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AKRON (June 9, 2014) — Possibly the simplest rule of marketing: be where your audience is.

You as an independent tire dealer or automotive aftermarket repair shop are a business-to-consumer company and you need to be where your customers are. These days, that does not mean you can set up shop on Facebook and think you have your bases covered—check out my last post about the future of Facebook. They say a picture is worth 1,000 words, well guess what? Your audience is getting chatty.

Pinterest. Instagram. YouTube. These are all visual media that are blowing the lid off of traditional social media. Yes, that’s right. I said “traditional social media.” Social media per se is not a new marketing strategy anymore. It’s evolving. If grandparents can “like” every picture I post to Facebook, that means that there are new sites rising elsewhere.

According to Social Media Examiner’s Social Media Marketing Industry Report, 67 percent of marketers plan on increasing their YouTube marketing, while half of marketers plan to increase their use of Pinterest. I would expect these numbers to continue to rise.

To add to these statistics, 42 percent of marketers plan to increase their Instagram use, up from 38 percent in 2013.

The visuals are going up and one of the reasons why is because of its ease. Consumers have busy lives and may only have a few seconds to check out an infographic but not enough time to sit down for a few minutes to read a full article.

According to a Social Media Examiner article, “People connect more emotionally with images than they do with text. In fact, customers are more likely to take action or make a decision when prompted with an image.”

What to do

The first thing to remember is that there are different types of visuals: photos, infographics, videos, slideshows, etc. When you are getting into the visual game, remember you can utilize all the different options and figure out what your audience is responding to most.

Photos can be shared on all different kinds of social sites including photos from the shop or photo contests with your customers. I have seen some dealers utilizing “Meet the Staff” photos or “guess that part” contests where followers can guess the different auto parts.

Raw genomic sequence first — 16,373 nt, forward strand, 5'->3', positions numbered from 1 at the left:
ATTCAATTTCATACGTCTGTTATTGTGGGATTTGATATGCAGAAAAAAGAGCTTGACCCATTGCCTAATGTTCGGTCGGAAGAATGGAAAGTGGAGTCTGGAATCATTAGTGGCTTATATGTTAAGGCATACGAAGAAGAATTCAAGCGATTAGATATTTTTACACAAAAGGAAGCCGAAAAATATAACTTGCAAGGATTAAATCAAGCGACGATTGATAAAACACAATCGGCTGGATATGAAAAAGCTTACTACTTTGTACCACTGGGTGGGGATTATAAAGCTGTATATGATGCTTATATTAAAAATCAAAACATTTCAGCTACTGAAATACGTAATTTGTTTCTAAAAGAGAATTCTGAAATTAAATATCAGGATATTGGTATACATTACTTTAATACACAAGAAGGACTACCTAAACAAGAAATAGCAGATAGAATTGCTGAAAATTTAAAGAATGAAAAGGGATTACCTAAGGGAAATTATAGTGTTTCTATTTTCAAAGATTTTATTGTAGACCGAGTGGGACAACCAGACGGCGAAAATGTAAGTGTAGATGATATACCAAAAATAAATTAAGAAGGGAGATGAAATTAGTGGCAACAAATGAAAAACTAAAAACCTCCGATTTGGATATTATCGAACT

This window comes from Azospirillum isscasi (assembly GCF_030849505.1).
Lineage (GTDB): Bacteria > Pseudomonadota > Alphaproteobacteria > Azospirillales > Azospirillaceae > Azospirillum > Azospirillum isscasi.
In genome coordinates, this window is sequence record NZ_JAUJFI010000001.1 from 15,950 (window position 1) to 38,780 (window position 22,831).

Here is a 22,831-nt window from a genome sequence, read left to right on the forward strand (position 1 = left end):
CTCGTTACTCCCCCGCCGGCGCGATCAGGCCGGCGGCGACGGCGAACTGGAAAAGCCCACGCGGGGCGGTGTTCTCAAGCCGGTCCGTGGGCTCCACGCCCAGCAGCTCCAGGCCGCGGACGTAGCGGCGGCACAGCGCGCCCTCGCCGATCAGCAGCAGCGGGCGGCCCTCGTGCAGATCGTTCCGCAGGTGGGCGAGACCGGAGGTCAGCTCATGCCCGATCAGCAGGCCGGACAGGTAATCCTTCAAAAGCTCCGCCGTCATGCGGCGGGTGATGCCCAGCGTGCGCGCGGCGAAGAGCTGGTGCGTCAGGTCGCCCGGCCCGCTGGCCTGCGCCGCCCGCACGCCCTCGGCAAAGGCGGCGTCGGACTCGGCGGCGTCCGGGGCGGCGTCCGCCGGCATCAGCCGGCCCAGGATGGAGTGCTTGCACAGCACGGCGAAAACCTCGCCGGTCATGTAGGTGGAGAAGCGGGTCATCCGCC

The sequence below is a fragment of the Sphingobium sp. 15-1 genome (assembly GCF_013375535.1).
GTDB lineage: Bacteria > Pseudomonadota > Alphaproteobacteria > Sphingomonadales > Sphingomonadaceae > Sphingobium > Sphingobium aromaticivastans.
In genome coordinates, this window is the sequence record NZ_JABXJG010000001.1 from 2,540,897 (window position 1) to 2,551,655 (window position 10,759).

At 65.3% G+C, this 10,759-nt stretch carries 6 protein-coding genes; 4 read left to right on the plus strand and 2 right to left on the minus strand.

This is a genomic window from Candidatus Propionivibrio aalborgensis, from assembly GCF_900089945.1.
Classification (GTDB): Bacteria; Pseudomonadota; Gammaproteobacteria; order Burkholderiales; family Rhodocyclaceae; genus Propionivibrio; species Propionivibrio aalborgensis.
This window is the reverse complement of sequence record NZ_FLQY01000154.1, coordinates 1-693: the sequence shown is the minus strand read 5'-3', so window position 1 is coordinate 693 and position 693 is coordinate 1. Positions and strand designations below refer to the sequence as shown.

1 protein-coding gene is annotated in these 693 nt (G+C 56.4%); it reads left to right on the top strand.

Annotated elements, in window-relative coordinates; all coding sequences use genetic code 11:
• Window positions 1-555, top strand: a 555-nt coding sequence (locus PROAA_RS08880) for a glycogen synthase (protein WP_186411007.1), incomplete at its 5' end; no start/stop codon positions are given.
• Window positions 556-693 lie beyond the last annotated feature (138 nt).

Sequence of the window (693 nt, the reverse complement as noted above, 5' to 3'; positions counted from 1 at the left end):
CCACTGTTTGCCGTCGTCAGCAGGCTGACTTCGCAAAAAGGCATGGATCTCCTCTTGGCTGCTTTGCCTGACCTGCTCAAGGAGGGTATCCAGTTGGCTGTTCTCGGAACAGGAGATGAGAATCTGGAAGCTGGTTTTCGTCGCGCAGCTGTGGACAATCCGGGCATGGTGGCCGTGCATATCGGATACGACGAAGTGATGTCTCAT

While there are more photos being shared on traditional social media sites, visual-based social sites keep growing. Sites like Pinterest, Instagram, YouTube, etc. have people flocking to them for different reasons.

Need quick tips? Check out Pinterest. Simply type in a keyword and photos linked to articles appear. On the Tire Business Pinterest page, we like to look up different recycled tires and other ways to repurpose a tire after its driving life is over. I see a lot of tire dealers on the site giving tips for car maintenance and other tips for their customers, including road trips and vintage automobiles.

Same with YouTube. There are lots of “How To” videos for people. Maybe you cannot get a lot of people into the shop to teach them how to change a tire or their oil, but they still need to know and might check out your videos.

There are so many ways to reach out with visual content. According to a BIZCommunity.com article, research has also proved that videos on a brand page increase conversion by more than 90 percent. The article also stated that 90 percent of content transmitted to the brain is visual, which is processed 60,000 times faster than plain text. These images can be shared quickly on social networks.

Krista Neher, author of Social Media Field Guide, has given some great advice on how to best utilize visual social media. First you want to include highly relevant images on all the pages of your website.